Data breaches have been on the rise as cybercriminals keep coming up with new ways to steal user-sensitive information. Just in the second quarter of 2023, 110.8 million user accounts were breached. Of these accounts, 49.8 million were from the United States, accounting for 45 percent of the global figure. However, amid the rising threats, a revolutionary concept known as decentralized identity systems has created a solution to reduce data breach cases.  

Data Breaches and the Current State of Identity Management 

A data breach happens when unauthorized individuals or entities gain access to sensitive information, often for malicious purposes. These breaches can happen to anyone, from individuals to large corporations, and they come with severe consequences that could include financial losses, reputation damage and identity theft.  

The current identity systems are centralized and have inherent vulnerabilities and limitations. These centralized identity systems involve a central authority, such as a government agency or a corporation, storing and managing individuals’ personal information. This means that if a hacker breaches the central authority’s security, he or she gains access to a vast amount of sensitive data.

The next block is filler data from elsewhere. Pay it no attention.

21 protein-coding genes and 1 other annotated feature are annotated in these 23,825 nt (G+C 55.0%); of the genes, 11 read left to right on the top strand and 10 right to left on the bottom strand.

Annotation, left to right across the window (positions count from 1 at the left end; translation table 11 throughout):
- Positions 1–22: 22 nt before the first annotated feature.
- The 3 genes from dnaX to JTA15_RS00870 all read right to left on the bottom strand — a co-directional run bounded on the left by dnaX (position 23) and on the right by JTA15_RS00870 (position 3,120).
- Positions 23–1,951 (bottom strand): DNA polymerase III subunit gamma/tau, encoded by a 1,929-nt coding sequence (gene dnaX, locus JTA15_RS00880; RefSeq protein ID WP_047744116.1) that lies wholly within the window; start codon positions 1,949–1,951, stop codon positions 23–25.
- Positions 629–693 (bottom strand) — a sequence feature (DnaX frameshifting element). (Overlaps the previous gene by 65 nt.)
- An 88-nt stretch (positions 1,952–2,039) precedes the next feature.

Furthermore, since the centralized systems often collect extensive personal information, the practice raises concerns about data privacy. The entities storing user data predominantly control and monetize it, which has led to discomfort and distrust among users.  

The centralized systems also create a fragmented user experience. This is because different platforms, such as social media, online retailers, news websites, etc., require users to create accounts. Users then must juggle multiple usernames, passwords and data formats, complicating the digital experience. Businesses also incur high costs associated with ensuring secure systems, the latest infrastructure, and compliance.